Joshua Jerome ’15 is a Centre College admission counselor by day, but by night he is Harlan Jefferson Bridgewater, a character in the world premier production of “Good Blues Tonight,” written and directed by Robby Henson. The play, running nightly at 8:30 p.m. through July 23, is the latest in the Kentucky Voices series staged by the 67-year-old outdoor theatre and Danville landmark, Pioneer Playhouse, where Henson is artistic director.
“This play is a fun and engaging piece of theatre that pays homage to the thriving black business district that existed here in Danville back in the early-to-mid 1900s,” Jerome says. “It’s a moving story about people coming together around a common goal, and the unifying power of music.
Set in 1956, the play is a fictionalized account of the vibrant African-American cultural life in and around Danville’s Second Street. The story weaves a tale using actual names pulled from history (and from the present). After the death of the owner of the building where Harlan runs a barbershop, he is motivated to stop its takeover by the local judge and sheriff due to the importance of the hall to the black community, and because his love for Bug, portrayed by former Miss Kentucky Clark Janell Davis, the late owner’s daughter.
“Harlan is a successful barber in his 30s, and is the cool, calm, and collected protagonist that tries to hold everything together,” Jerome explains. “After learning that the Dorian Hall is to be taken over and the story begins to unfold, it becomes clear that Harlan has personal difficulties to overcome as well, particularly with regard to his strained relationship with Bug. In the end, everyone is able to work together to save the Dorian Hall, and Harlan is able to right the wrongs of his past.
“I would venture to say that it’s a story about redemption,” Jerome continues. “The characters, Dorian Hall and the legacy of Second Street are all afforded the opportunity to come out of the shadows and occupy a special place in our hearts and minds.”
This is the second year that a Centre student has performed in a Kentucky Voices production at Pioneer Playhouse. Heath Haden ’15 played the part of Jake in “Grounded,” a play based on a book by the same name by Kentucky author Angela Correll. Haden also played the part of Bernard in the Playhouse production of “Boeing, Boeing.”
Jerome, who graduated with dual degrees in dramatic arts and politics, took part in several Centre productions during his time as a student, but that didn’t make his audition any less nerve-wracking.
“I was nervous because it was my first audition outside of Centre’s drama program, as well as my first audition for a professional theatre,” Jerome remembers. “After reading for two characters, Robby let me know that he wanted me to portray Harlan. In the back of my mind I knew that it would be difficult to accommodate with my job at Centre, but I was eager make it work.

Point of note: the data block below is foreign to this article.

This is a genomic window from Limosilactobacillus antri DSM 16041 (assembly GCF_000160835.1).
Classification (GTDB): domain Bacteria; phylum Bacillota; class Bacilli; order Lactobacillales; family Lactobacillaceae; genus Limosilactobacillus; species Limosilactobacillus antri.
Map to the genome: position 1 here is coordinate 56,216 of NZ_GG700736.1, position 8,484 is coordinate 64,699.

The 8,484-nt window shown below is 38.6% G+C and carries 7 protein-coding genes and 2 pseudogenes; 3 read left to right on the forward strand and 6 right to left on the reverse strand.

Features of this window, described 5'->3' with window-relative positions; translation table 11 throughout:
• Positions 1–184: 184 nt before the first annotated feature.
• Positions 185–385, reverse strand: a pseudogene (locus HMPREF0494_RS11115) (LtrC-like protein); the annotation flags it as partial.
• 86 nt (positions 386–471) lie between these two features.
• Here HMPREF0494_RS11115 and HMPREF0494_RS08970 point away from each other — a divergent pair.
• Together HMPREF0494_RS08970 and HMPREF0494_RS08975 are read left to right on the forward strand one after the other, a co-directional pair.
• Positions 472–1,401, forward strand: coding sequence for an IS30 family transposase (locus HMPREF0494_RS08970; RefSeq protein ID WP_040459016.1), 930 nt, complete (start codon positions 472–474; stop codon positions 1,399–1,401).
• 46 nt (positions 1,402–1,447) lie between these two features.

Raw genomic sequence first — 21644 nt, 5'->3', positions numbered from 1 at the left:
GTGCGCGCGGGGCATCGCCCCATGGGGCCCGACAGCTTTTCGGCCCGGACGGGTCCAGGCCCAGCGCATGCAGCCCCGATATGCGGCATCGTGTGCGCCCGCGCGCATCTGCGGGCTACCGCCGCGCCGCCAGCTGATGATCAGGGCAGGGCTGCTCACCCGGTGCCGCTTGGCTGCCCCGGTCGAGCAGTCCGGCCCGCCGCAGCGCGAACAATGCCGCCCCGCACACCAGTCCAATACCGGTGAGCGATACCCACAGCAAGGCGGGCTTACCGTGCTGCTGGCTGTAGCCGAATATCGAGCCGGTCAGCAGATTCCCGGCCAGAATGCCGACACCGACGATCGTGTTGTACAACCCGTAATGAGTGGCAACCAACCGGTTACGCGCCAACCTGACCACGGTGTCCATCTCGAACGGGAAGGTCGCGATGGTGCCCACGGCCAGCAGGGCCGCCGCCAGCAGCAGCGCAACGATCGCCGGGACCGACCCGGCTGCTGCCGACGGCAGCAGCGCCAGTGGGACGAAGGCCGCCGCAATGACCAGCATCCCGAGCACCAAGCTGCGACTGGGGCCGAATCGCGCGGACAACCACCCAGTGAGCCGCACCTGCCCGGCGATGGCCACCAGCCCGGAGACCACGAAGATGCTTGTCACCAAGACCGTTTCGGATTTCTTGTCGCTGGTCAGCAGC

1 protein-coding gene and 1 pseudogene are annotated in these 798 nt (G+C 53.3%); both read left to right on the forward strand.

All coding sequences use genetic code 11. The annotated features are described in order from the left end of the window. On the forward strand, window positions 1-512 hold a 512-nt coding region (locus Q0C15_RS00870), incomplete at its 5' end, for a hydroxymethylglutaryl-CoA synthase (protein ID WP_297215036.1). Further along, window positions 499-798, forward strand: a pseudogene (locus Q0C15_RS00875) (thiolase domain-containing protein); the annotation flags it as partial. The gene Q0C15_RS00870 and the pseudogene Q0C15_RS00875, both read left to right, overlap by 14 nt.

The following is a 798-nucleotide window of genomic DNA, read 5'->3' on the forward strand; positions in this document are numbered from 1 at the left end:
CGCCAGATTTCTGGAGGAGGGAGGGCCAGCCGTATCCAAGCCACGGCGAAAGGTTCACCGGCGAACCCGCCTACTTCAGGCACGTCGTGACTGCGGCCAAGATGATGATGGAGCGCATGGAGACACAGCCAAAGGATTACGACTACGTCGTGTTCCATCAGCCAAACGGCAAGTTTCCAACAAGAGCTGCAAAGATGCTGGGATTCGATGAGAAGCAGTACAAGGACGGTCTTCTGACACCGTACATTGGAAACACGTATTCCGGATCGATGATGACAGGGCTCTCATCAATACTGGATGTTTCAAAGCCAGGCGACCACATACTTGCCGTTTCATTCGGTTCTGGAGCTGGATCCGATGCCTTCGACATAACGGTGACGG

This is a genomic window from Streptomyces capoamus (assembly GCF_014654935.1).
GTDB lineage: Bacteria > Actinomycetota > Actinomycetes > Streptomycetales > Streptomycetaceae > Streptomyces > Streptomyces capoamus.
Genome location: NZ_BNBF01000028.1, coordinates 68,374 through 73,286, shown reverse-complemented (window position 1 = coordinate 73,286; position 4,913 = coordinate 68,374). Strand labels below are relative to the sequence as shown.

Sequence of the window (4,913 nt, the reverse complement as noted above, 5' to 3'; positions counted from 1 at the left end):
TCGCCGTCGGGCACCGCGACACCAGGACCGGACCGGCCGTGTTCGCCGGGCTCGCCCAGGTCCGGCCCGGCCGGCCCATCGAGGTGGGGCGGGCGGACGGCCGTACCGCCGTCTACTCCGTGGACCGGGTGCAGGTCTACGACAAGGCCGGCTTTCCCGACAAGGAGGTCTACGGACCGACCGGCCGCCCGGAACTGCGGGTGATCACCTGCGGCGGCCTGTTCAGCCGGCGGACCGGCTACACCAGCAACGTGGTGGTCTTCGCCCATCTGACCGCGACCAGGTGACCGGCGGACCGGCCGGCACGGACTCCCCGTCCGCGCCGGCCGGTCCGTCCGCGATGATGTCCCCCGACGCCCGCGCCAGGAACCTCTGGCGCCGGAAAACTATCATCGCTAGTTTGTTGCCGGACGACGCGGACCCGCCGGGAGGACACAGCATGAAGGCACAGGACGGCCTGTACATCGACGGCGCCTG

“It’s great being in this kind of creative environment again,” Jerome says. “As a an actor, I’m always looking for ways to bring more truth to the role and to the work, and as the lead I felt that the stakes were even higher. That said, everyone in the cast continues to bring so much life and joy to the process with each performance.
“I have relished watching how some of the more seasoned cast members take risks and bring their life experiences to the craft,” he continues. “Michael Hampton (Chrysler) and Erika Lee (Emily Toadvine) bring an awareness and comfort to the stage that’s quite inspiring. Joe Deuce (Clint Rum) and DeAndreus Baines (Bunk Rum) are actually that funny in real life, and they make it a point to have us all in a state of constant laughter. As for Clark (Bug), working alongside her has been great because we are always discovering new moments and pushing each other to be better. Everyone in the cast has been a real pleasure to work with, and Robby Henson did an amazing job of getting us together and eliciting our strengths and talents.”
In addition to nightly performances, Pioneer Playhouse is hosting a special exhibit of photos, history and memorabilia honoring the heyday of the African-American community on Second Street and the surrounding area, gathered in large part by local historian Michael Hughes.
“I’m so happy to be performing again; I truly missed it,” Jerome says. “I’m grateful to Robby and Heather Henson, managing director at Pioneer Playhouse, for giving me the opportunity to work on this show, and for Centre’s drama program for preparing me to be successful in the world of professional theatre — shout-out to my dramatic arts professors Tony Haigh, Patrick Kagan-Moore, and Matthew Hallock.”
Above: Jerome (far left) onstage as Harlan Jefferson Bridgewater
by Cindy Long